A Mountain Called Subbing

Your new literary agented life involves a new phase called Revising. A few weeks after you signed your contract, your agent comes back to you with an Edit Letter which includes comments on your manuscripts, and a separate note about possible big world changes. You agree on a deadline and start working on your manuscript to get it in the best shape it could be. After the grueling passes – with you victoriously came through – your agent says your manuscript is near perfect. You’re ready.

Now it’s time to send your story out into the world. Again. But this time, to the hands of the people who truly make important decisions in what will be read. The editors.

Okay, so editors aren’t exactly how many movies depict them: uptight, blazer-wearing seniors behind their desks, judging pages with their thick glasses sitting on their noses so they can see the littlest wrongly-placed dot. Editors can be fun! And if they happen to carry a grim, cold look, maybe it’s because they haven’t gotten any proper sleep after reading every submission that comes their way.

The submission doesn’t just happen in an email. It doesn’t even happen by the time your agent sends it. Weeks ahead of your submission, your agent has collected the editor’s name, studied the editor’s manuscript wish list, checked if your book fits there (you don’t send a rom-com to an editor only interested in high fantasy and SFF) and if they had published similar books. Your agent will then connect with them, send out a “feeler” and maybe hit a call, just to let the editor know, “I have something you might like,” and ask if they can send it the editor’s way. In a sense, connections and relationships play a huge role in your submission.

After amassing a list – about fifteen, max – which you and your agent will go through, your agent will prep your submission packet and send it to that list. After that, you wait.

If querying feels like a trench, subbing feels like a mountain

Everything you’ve learned while querying will be put to good use while subbing. Because this is when the wait gets real. This is when the Yes makes your story a real book.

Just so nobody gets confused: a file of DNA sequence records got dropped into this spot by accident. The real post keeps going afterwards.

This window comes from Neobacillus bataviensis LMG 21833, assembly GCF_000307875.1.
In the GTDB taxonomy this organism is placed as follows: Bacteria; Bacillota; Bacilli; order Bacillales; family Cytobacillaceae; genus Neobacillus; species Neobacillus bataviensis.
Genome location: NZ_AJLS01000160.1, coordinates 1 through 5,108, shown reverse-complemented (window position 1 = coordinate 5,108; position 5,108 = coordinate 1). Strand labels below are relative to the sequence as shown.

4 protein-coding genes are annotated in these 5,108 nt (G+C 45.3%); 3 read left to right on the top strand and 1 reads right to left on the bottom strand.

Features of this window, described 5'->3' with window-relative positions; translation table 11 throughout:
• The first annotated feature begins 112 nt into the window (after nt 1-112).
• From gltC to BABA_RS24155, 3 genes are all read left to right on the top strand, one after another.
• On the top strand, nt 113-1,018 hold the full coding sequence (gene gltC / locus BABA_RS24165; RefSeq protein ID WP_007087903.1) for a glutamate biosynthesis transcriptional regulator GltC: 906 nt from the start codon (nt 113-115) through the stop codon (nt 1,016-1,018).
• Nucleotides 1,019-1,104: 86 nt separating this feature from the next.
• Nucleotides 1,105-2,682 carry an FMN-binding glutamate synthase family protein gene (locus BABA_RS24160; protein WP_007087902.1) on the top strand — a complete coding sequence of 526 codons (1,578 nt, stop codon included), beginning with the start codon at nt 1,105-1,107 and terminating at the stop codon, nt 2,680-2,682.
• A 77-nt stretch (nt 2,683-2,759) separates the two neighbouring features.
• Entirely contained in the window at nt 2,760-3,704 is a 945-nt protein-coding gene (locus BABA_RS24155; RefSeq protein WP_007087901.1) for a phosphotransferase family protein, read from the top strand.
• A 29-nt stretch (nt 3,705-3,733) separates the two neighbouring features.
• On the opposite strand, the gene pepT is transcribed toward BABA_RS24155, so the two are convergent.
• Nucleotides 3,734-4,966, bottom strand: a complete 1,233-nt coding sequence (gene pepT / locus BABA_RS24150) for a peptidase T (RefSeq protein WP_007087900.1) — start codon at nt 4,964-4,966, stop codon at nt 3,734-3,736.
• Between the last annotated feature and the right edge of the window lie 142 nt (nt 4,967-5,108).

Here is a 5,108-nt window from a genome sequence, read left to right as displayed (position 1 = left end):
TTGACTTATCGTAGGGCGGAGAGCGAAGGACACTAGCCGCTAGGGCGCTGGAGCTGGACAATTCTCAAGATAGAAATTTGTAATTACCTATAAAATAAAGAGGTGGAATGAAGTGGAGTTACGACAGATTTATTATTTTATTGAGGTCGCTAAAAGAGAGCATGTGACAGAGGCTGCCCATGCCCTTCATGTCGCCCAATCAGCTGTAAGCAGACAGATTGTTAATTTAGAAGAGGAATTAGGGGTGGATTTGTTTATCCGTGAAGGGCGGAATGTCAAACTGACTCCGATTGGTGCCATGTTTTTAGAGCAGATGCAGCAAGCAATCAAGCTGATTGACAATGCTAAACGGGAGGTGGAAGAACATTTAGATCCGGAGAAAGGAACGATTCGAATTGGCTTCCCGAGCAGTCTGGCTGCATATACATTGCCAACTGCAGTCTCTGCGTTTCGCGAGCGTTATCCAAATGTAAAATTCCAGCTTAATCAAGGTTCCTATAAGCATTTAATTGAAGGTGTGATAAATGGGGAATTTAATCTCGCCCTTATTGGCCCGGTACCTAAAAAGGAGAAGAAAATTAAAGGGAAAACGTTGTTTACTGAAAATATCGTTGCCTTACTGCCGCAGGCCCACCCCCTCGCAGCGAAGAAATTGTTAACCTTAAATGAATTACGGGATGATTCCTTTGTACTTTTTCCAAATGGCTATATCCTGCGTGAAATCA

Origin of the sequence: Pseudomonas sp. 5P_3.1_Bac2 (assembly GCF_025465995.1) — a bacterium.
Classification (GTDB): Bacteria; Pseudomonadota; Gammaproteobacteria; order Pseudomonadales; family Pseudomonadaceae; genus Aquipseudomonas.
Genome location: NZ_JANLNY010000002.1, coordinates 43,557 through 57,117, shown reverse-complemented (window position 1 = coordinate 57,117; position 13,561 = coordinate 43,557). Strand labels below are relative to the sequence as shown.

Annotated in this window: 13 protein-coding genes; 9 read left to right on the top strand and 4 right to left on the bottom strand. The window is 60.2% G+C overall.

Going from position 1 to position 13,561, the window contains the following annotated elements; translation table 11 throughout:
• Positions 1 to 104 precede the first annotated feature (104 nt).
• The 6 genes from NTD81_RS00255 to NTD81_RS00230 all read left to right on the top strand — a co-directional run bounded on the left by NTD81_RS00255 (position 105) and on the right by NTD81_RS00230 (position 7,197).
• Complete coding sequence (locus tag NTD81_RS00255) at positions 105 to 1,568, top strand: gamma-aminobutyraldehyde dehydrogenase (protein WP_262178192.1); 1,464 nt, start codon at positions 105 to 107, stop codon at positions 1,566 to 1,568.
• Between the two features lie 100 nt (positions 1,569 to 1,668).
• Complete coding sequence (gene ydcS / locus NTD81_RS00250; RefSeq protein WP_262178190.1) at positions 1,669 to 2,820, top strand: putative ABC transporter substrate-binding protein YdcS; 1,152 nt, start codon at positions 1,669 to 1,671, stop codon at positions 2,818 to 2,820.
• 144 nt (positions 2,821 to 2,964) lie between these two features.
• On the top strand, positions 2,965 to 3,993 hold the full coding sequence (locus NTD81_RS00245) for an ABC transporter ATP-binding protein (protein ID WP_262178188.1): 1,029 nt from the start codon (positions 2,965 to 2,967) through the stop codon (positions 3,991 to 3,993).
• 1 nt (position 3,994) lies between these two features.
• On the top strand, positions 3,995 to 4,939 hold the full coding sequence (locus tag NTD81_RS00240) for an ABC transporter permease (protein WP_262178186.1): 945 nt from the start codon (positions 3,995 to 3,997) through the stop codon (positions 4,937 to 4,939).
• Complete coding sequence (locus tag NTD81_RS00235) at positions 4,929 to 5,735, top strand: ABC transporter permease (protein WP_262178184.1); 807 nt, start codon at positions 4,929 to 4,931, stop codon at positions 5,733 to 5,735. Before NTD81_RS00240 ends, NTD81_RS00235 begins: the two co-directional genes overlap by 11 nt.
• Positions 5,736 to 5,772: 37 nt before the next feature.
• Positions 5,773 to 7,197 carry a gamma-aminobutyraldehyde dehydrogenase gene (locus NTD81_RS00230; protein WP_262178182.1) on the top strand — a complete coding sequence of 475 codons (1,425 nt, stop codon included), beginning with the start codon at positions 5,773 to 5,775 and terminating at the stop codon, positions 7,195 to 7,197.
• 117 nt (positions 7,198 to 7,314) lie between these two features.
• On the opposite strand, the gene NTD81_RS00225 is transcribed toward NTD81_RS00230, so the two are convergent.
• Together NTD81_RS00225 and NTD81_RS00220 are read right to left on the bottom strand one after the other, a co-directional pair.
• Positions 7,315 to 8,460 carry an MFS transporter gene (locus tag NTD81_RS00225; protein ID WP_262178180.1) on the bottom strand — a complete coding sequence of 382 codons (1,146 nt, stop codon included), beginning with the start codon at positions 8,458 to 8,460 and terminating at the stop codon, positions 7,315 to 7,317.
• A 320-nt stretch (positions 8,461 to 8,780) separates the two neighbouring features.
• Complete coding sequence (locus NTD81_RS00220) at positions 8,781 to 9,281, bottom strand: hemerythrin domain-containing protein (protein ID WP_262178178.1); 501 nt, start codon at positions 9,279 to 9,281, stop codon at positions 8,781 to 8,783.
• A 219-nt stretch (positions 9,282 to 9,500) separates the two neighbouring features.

Some submissions last no longer than a month, and some submissions take an entire year or more. At this point, everything is out of your hands. And to make it worse, your agent may ask you to keep your submission process under wraps. This means you need to hold back on screaming your woes on Twitter or ranting it on Facebook. All you can do is make vague posts with the sinister eye emoji and let your followers guess what you’re up to.

Subbing in itself is emotionally taxing, but here are some tips to help you survive.

  • Have a group of writer friends in a secret chat. You don’t have to hold it in. Gather your most trusted confidantes and shout all your woes without getting in trouble
  • Take a social media hiatus. You don’t need to be there. You don’t have to watch new books get announced on Publisher’s Weekly as you wait for the fate of your work. Mind your heart; a break from the noise on Twitter and Instagram will help you come back better
  • Get yourself busy. Immerse yourself in a hobby, try learning a new language, or fix a part of the house that needs remodeling. Go on a planned trip with your family. You have been focused on writing that manuscript for so long that you need to cultivate other parts of your life, too!
  • Here’s a proposal: write again. Got a new story idea? Start and get another dream going.

What your agent does for you behind the scenes

While on sub, your agent will ask you how you want updates reported – weekly, bi-weekly, or come as they go. You may want to avoid rejections to focus on the positives. Or you may listen to what the editors had to say on why they passed on your book. Some responses come in fast, some don’t. Remember, you are not the only writer who’s subbing. There are other writers like you, clamoring for the editor’s attention, hoping to get early reads.